How Jennifer Lopez Documentary ‘Halftime’ Evolved to Tell Larger Story About Super Bowl Show, ‘Hustlers’ Oscar Snub

How Jennifer Lopez Documentary ‘Halftime’ Evolved to Tell Larger Story About Super Bowl Show, ‘Hustlers’ Oscar Snub thumbnail

The title of Jennifer Lopez‘s Halftime documentary, now streaming on Netflix, refers not only to how the film explores her preparations for her 2020 Super Bowl performance with Shakira but also to Lopez looking ahead to the second half of her life as she turns 50.

“I feel like I’m just getting started,” Lopez says in the film as she celebrates her 50th birthday. Later, she thinks about what she wants to do with her life.

In fact, when producer Dave Broome first got involved with the film that would become Halftime, many of the most significant moments in Lopez’s professional life from the past few years, which feature prominently in the film, hadn’t even happened.

Speaking to The Hollywood Reporter ahead of Halftime‘s premiere at the 2022 Tribeca Festival last week, Broome explained how filming began as Lopez “when she was coming to the end of her residency in Las Vegas wondering what’s next in her life and we had no idea.”

Hustlers is not on the table,” Broome added. “And nothing that was going on in her life that we’ve seen now over the last four years is something that we thought we would be filming.”

As Lopez made Hustlers and embarked on an awards campaign for her role, which unfortunately ended with her not landing the Oscar nomination many predicted she’d get, and as she was picked to co-headline the 2020 Super Bowl with Shakira, “the whole movie changed,” Broome said.

” It was a constant fluidity [for four years]. It was a constant fluidity [for four years]. What does it mean that she’s being nominated for an Oscar? Broome explained that you are following the story and finding and building the story along the way. “I don’t know how many edits were made. It was like, “OK, here’s what the movie looks like.” ‘”

Lopez’s producing Partner Elaine Goldsmith Thomas shared with the Tribeca stage, how the project evolved into something larger.

“What started as a run and gun trying to capture Jennifer celebrating her 50th birthday on the It’s My Party tour began to morph into something else when my partner Benny Medina saw that there was a larger story to tell,” she said as she introduced the film.

Oscar-nominated director Amanda Micheli was brought on near the end of 2019 to shape “hundreds and hundreds of hours of archival footage and personal footage” and “find the story that hadn’t been told.”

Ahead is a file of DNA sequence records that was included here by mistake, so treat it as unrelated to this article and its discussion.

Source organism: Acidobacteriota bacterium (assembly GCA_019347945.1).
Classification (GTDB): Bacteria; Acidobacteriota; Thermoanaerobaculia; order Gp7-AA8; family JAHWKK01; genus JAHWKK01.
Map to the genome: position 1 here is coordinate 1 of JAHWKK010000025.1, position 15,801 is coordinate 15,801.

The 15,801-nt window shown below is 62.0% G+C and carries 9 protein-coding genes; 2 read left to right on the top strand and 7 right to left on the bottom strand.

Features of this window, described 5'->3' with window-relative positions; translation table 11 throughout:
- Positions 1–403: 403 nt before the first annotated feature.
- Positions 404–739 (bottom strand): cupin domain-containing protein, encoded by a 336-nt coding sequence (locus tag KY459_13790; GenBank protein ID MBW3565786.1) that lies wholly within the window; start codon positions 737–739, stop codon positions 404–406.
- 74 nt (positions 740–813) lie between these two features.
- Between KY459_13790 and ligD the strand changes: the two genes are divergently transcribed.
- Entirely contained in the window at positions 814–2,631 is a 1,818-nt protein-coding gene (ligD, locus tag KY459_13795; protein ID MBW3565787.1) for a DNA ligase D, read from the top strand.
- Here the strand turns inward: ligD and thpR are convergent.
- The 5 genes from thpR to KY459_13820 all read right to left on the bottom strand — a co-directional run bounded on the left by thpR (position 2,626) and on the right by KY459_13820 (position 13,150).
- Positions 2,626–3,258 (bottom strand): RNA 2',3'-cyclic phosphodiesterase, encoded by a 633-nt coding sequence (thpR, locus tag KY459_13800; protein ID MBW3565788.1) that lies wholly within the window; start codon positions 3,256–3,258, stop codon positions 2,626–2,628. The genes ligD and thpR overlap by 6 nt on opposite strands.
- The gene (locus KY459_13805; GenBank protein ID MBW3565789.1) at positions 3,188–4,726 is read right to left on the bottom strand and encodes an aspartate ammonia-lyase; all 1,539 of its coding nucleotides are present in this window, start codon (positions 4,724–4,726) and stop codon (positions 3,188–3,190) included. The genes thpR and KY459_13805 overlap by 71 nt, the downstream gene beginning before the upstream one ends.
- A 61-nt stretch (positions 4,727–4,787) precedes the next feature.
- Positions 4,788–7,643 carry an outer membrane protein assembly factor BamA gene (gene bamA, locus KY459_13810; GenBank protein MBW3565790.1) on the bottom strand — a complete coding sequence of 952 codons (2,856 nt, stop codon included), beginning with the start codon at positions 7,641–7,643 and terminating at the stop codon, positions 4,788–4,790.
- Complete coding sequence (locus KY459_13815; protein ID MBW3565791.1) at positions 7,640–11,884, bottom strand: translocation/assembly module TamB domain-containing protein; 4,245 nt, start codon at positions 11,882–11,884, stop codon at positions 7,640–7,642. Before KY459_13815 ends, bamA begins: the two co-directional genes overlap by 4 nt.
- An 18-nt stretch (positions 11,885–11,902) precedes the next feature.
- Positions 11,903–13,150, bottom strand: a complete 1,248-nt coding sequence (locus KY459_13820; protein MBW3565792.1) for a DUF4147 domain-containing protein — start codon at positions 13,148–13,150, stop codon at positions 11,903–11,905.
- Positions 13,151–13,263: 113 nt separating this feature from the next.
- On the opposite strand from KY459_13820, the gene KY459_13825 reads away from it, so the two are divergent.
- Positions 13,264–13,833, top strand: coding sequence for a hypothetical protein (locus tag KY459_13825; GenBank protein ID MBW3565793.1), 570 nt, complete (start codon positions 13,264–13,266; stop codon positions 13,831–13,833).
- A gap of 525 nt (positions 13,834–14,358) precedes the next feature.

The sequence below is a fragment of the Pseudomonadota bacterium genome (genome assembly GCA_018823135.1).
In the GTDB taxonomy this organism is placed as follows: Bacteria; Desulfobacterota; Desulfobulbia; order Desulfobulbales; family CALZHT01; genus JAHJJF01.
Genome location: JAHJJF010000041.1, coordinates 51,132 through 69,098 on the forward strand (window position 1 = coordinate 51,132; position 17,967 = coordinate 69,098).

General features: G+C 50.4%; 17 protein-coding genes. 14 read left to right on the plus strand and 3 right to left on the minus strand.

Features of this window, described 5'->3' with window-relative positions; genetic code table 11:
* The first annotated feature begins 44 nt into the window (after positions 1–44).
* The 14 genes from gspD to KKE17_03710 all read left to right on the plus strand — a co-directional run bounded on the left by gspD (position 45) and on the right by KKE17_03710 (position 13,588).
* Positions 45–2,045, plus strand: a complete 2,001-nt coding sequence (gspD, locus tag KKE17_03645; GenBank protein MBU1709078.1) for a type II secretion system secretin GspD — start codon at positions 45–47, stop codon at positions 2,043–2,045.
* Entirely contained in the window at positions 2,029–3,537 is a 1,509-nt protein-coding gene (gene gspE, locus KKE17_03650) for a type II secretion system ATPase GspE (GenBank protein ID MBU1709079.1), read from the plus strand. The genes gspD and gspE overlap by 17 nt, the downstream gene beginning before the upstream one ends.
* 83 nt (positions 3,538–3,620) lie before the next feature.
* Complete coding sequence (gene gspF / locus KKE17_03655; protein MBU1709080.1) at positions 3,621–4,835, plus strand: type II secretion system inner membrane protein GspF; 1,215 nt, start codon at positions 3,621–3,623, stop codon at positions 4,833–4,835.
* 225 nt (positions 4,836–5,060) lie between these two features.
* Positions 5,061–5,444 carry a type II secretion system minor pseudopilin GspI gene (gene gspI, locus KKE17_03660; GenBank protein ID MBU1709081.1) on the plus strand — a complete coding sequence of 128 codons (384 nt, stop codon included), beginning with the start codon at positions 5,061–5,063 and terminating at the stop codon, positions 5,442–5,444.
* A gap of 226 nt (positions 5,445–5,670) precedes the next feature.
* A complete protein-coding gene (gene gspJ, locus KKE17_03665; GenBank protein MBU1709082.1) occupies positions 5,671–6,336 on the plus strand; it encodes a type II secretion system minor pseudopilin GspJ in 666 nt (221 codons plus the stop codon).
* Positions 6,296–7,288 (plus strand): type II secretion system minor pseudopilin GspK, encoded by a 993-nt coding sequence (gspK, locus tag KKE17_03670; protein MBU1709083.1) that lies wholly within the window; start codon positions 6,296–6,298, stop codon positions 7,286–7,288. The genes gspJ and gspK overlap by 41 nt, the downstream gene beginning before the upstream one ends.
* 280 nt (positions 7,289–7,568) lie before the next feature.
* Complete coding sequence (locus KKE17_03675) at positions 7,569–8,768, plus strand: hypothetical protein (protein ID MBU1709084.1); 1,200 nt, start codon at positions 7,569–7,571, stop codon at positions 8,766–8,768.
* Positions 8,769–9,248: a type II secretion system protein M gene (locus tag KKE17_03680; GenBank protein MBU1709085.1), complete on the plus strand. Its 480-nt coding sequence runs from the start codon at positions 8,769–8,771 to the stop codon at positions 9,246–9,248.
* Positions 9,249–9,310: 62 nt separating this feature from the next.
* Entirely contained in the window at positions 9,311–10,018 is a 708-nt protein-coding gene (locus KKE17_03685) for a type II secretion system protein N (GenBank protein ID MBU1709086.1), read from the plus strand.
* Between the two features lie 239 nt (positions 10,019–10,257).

That process included roughly two years of edits amid the COVID-19 pandemic, with Micheli getting ready for interviews as the world shut down in March 2020. As COVID restrictions lessened, the interviews began with Lopez and those close to her and Micheli says she was able to “find the story in the edit room.”

” “It was an enormous undertaking and for me it ended in being a labor-of-love,” she said.

The resulting film shows Lopez reminiscing about her life in an honest and vulnerable way. It also shows how she felt criticized for her low self-esteem.

” When you make a documentary, you begin to look at your life in a new way. It’s an emotional process. Micheli described her interview with Lopez as “therapy honestly”. “I think she really, looking back, admitted times when her self-esteem was not bulletproof and that was a surprise to me because I always saw her as so successful.”

[The following paragraphs contain spoilers from Halftime.]

While the film does show Lopez crying in bed and moments filled with frustration, Lopez deals with the Oscar snub amid what appears to be Super Bowl rehearsals. She tells her colleagues about a dream she had that she was nominated for an Oscar and then woke up to find out it wasn’t.

” I started to believe I would be nominated,” she said in the movie. “I was so hopeful because so many people told me that I would be. And then it didn’t happen.”

Halftime also leans into the political inspiration behind Lopez’s halftime performance.

In the documentary, Lopez says that although she is not interested in politics, she was living in a country she didn’t know. She also said that she was deeply affected by the images of children in cages and the Trump administration’s zero tolerance policy.

” These motherfuckers act as if everyone’s an immigrant trying to sneak into the US and who’s a criminal. That’s the narrative Trump created, Lopez is shown saying. “Some of us have been here for years, and a lot of those people are just good people who believe in the American dream — that’s all they want.”

The film also shows Lopez’s team expressing frustration at the NFL’s decision making, including Lopez and Medina complaining about the choice of two Latina women to headline halftime shows instead of one. Lopez, in particular, gets frustrated as she deals with the logistics of trying to cut her show down to six minutes for a 14-minute double-headlining show. It’s in this discussion with her music director that she says having two Super Bowl performers was “the worst idea in the world.” She earlier tells Shakira that if the NFL wanted two headliners they should have given them 20 minutes.

[Spoilers end]

Broome, who has made multiple projects for Netflix, felt the streamer made sense for the project as “a global platform for…a global superstar.”

He was still impressed that Netflix didn’t immediately say yes to the possibility of a Jennifer Lopez documentary.

He said that he walked the project in [to Netflix], and I said, “I have a Jennifer Lopez documentary, what do you think?” To their credit, they weren’t like, “Oh yeah, we are in, Dave, let us go.” The question was, “Great, what’s it?” What is the story that you are going to tell? How will you put it all together? Who’s the director?’ What are we telling and what do we think we want to do.”

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